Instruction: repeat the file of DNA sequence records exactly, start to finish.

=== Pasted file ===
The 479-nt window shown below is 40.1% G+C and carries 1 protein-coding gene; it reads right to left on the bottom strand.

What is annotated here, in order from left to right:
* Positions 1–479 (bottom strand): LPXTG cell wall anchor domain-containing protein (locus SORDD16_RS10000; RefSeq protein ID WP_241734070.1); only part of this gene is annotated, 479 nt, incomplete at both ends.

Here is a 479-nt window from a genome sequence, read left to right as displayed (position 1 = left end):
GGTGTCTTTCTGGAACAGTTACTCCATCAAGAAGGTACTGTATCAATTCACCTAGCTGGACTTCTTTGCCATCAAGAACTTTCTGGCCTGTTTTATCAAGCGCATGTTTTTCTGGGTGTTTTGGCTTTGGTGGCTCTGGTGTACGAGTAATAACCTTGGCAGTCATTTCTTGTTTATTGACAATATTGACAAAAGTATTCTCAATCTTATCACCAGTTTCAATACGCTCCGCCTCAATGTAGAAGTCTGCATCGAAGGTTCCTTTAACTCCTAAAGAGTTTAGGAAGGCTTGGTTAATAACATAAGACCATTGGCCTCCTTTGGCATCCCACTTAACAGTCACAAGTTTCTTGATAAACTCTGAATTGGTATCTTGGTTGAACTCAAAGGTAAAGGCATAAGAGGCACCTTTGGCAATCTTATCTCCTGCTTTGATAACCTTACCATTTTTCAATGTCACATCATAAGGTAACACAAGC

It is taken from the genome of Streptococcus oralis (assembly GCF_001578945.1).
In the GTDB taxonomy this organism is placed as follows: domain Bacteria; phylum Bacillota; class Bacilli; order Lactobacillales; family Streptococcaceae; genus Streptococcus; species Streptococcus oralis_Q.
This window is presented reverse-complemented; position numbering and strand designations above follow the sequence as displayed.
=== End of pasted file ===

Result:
The 479-nt window shown below is 40.1% G+C and carries 1 protein-coding gene; it reads right to left on the bottom strand.

What is annotated here, in order from left to right:
* Positions 1–479 (bottom strand): LPXTG cell wall anchor domain-containing protein (locus SORDD16_RS10000; RefSeq protein ID WP_241734070.1); only part of this gene is annotated, 479 nt, incomplete at both ends.

Here is a 479-nt window from a genome sequence, read left to right as displayed (position 1 = left end):
GGTGTCTTTCTGGAACAGTTACTCCATCAAGAAGGTACTGTATCAATTCACCTAGCTGGACTTCTTTGCCATCAAGAACTTTCTGGCCTGTTTTATCAAGCGCATGTTTTTCTGGGTGTTTTGGCTTTGGTGGCTCTGGTGTACGAGTAATAACCTTGGCAGTCATTTCTTGTTTATTGACAATATTGACAAAAGTATTCTCAATCTTATCACCAGTTTCAATACGCTCCGCCTCAATGTAGAAGTCTGCATCGAAGGTTCCTTTAACTCCTAAAGAGTTTAGGAAGGCTTGGTTAATAACATAAGACCATTGGCCTCCTTTGGCATCCCACTTAACAGTCACAAGTTTCTTGATAAACTCTGAATTGGTATCTTGGTTGAACTCAAAGGTAAAGGCATAAGAGGCACCTTTGGCAATCTTATCTCCTGCTTTGATAACCTTACCATTTTTCAATGTCACATCATAAGGTAACACAAGC

It is taken from the genome of Streptococcus oralis (assembly GCF_001578945.1).
In the GTDB taxonomy this organism is placed as follows: domain Bacteria; phylum Bacillota; class Bacilli; order Lactobacillales; family Streptococcaceae; genus Streptococcus; species Streptococcus oralis_Q.
This window is presented reverse-complemented; position numbering and strand designations above follow the sequence as displayed.